University of Minnesota

Plastid localization of a multifunctional acetyl-CoA carboxylase
--Egli, M and Gengenbach, B

Acetyl-CoA carboxylase (ACCase; E.C. catalyzes synthesis of the malonyl-CoA required for subsequent synthesis of fatty acids and secondary metabolites in plants. Its activity is positively correlated with rates of fatty acid synthesis in both leaves and developing oil seeds, and thus it may be important in regulating plant lipid synthesis. Current information indicates that plastidic ACCase activity in dicots is due to a multisubunit ACCase enzyme similar to that in bacteria but which is absent in the Poaceae (Konishi and Sasaki, Proc. Natl. Acad. Sci. 91:3598-3601, 1994). In contrast, most ACCase activity in leaves and oil-storing embryos of maize is associated with a high-molecular weight, multifunctional plastid-localized polypeptide (Egli et al., Plant Physiol. 101:499-506, 1993; Somers et al., Plant Physiol. 101:1097-1101, 1993). Complete coding sequences for higher plant MF ACCase polypeptides from wheat (Gornicki et al., Proc. Natl. Acad. Sci. 91:6860-6864, 1994), and several dicots (Anderson et al., Plant Physiol. 109:338, 1995; Roesler et al., Plant Physiol. 105:611-617, 1994; Schulte et al., Plant Physiol. 106:793-794, 1994; Shorrosh et al., Proc. Natl. Acad. Sci. 91:4323-4327, 1994) have been described. Although de novo FA synthesis occurs in plastids, these genes appear to encode cytosolic isoforms or their cellular location is unclear (Schulte et al.).

We recently published the complete coding sequence of a multifunctional maize ACCase that corresponds to one of four distinct types of ACCase genomic clones (Egli et al., Plant Physiol. 108:1299-1300, 1995; Lutz et al., 37th. Ann. Maize Genetics Conf., poster 34, 1995). The N-terminus of the predicted maize ACCase polypeptide is longer than that of predicted cytosolic ACCase isoforms and it appears to have several properties typical of chloroplast transit peptides: (1) no acidic residues within aa# 1-49, (2) high S content within aa# 23-35, and (3) an R-rich region between S- and D-rich regions (aa# 36-49) (Von Heijne and Nishikawa, FEBS Lett. 278:1-3, 1991). In vitro chloroplast import assays were used to demonstrate that this putative transit peptide is indeed functional.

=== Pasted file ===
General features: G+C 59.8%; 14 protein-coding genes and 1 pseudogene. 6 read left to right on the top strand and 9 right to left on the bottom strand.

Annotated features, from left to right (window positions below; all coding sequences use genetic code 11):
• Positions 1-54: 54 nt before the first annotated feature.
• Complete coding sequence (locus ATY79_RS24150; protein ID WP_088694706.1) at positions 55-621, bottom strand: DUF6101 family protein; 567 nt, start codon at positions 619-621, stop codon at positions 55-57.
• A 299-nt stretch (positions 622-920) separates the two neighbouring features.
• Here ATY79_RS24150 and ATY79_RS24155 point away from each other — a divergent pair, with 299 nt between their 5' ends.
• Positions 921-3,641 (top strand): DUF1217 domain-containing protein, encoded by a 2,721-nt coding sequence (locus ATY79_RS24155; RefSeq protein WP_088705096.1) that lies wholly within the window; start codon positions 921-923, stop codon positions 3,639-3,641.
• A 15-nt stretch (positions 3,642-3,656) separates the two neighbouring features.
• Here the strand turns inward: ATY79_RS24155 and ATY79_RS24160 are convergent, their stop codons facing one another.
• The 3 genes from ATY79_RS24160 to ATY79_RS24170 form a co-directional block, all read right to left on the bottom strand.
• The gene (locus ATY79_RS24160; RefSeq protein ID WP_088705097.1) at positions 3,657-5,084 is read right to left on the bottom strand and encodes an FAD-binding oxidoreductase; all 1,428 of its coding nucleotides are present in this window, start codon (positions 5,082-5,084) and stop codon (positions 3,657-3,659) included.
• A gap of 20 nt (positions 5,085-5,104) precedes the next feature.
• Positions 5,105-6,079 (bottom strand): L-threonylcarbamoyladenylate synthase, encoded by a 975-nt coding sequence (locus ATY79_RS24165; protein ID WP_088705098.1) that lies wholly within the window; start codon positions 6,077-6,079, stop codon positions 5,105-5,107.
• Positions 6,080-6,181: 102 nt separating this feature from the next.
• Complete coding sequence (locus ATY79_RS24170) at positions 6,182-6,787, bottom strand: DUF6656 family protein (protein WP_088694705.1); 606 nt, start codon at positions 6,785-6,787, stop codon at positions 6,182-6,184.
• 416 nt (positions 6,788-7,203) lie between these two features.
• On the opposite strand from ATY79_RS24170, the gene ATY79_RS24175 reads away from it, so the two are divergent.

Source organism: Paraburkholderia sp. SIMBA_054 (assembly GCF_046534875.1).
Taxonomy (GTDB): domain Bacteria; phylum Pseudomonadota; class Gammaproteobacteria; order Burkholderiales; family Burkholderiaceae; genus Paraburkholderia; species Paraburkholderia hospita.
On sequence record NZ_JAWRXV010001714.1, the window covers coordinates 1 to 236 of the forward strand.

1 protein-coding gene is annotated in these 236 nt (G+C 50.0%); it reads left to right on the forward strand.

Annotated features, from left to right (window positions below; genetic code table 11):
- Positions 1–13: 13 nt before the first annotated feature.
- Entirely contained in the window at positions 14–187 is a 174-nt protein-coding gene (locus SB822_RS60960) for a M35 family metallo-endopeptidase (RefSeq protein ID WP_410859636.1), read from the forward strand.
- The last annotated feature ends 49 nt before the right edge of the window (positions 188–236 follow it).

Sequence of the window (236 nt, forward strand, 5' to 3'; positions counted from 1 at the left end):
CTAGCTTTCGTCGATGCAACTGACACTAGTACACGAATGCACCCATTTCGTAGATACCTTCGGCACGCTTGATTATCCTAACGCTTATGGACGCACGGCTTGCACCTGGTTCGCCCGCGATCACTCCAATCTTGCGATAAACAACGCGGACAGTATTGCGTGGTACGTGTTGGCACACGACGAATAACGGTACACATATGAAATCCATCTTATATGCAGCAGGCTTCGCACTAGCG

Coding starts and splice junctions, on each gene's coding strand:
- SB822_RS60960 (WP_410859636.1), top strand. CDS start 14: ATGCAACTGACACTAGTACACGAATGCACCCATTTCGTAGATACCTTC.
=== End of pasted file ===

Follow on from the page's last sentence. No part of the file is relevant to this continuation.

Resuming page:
Truncated ACCase cDNAs encoding the first structural domain of biotin carboxylase (Waldrop et al., Biochemistry 33:10249-10256, 1994) plus (BCN1; nt 1-833) or minus the putative cTP (-pBCN1; nt 278-833) were synthesized by RT-PCR and cloned into the EcoRV site of PCR-script (Stratagene). Linearized, capped transcripts were translated in vitro in a wheat germ system (Ambion) to produce 35S-polypeptides. In vitro import of 35S polypeptides by mesophyll chloroplasts of 7-d old leaves of maize (A188) and pea ("Little Marvel") was tested as described by Cline et al. (J. Biol. Chem. 260:3691-3696, 1985). Aliquots of the import supernatants from lysed chloroplasts and of the original in vitro-translated proteins were analysed by SDS-PAGE in 8-25% Phast gels (Pharmacia) and 35S-proteins were detected by autoradiography.

Both pea and maize chloroplasts imported 35S-BCN1 polypeptides but neither imported -pBCN1, which begins at ACCase aa#83 (V -> M mutation) and lacks a transit peptide. As estimated by SDS-PAGE, 30-min import converted the original 32-kD BCN1 polypeptide to a doublet of 27.2 and 27.5 kD in maize and produced an additional 30-kD band in pea. Formation of the 27.2-kD polypeptide could result from cleavage after ~aa #47, a likely cleavage site because it lies between S- and D-rich regions, and R residues are located at -2, -7,and -8 (Gavel and Von Heijne, FEBS Lett. 261:455-458, 1990). Time-dependence of BCN1 import was further examined (1-30 min) to determine if any imported polypeptides were a result of incomplete processing or proteolysis. Import was maximal after 15 min, but import time had no effect on the relative amounts of different-sized import products. The data suggest that, in maize, efficient cleavage of BCN1 occurs at two closely adjacent sites and that partially-processed products are also formed during BCN1 import by pea chloroplasts.

The maize ACCase gene described here (Genbank accession # U19183 ) encodes a protein that contains a chloroplast transit peptide which functions in both monocots and dicots; this is the first plastidic multifunctional ACCase to be identified in a higher plant. 

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